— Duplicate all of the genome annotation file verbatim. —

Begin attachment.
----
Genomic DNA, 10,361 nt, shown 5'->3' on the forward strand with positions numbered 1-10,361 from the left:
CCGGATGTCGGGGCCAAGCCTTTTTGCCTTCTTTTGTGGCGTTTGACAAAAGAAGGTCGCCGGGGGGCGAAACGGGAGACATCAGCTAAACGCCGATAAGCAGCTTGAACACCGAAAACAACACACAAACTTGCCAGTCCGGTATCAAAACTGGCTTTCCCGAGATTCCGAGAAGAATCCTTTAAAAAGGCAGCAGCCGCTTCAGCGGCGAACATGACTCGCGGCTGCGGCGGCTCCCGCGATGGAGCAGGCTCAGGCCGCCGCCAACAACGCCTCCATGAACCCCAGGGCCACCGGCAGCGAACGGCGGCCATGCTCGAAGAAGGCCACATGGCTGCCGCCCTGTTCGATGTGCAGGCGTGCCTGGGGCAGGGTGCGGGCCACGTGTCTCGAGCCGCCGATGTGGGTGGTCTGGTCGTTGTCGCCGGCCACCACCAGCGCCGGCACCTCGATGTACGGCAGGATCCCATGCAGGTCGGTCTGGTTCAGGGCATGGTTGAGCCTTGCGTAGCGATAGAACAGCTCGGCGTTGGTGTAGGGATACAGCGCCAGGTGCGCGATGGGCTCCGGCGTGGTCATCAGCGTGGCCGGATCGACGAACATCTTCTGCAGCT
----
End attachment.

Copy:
Genomic DNA, 10,361 nt, shown 5'->3' on the forward strand with positions numbered 1-10,361 from the left:
CCGGATGTCGGGGCCAAGCCTTTTTGCCTTCTTTTGTGGCGTTTGACAAAAGAAGGTCGCCGGGGGGCGAAACGGGAGACATCAGCTAAACGCCGATAAGCAGCTTGAACACCGAAAACAACACACAAACTTGCCAGTCCGGTATCAAAACTGGCTTTCCCGAGATTCCGAGAAGAATCCTTTAAAAAGGCAGCAGCCGCTTCAGCGGCGAACATGACTCGCGGCTGCGGCGGCTCCCGCGATGGAGCAGGCTCAGGCCGCCGCCAACAACGCCTCCATGAACCCCAGGGCCACCGGCAGCGAACGGCGGCCATGCTCGAAGAAGGCCACATGGCTGCCGCCCTGTTCGATGTGCAGGCGTGCCTGGGGCAGGGTGCGGGCCACGTGTCTCGAGCCGCCGATGTGGGTGGTCTGGTCGTTGTCGCCGGCCACCACCAGCGCCGGCACCTCGATGTACGGCAGGATCCCATGCAGGTCGGTCTGGTTCAGGGCATGGTTGAGCCTTGCGTAGCGATAGAACAGCTCGGCGTTGGTGTAGGGATACAGCGCCAGGTGCGCGATGGGCTCCGGCGTGGTCATCAGCGTGGCCGGATCGACGAACATCTTCTGCAGCT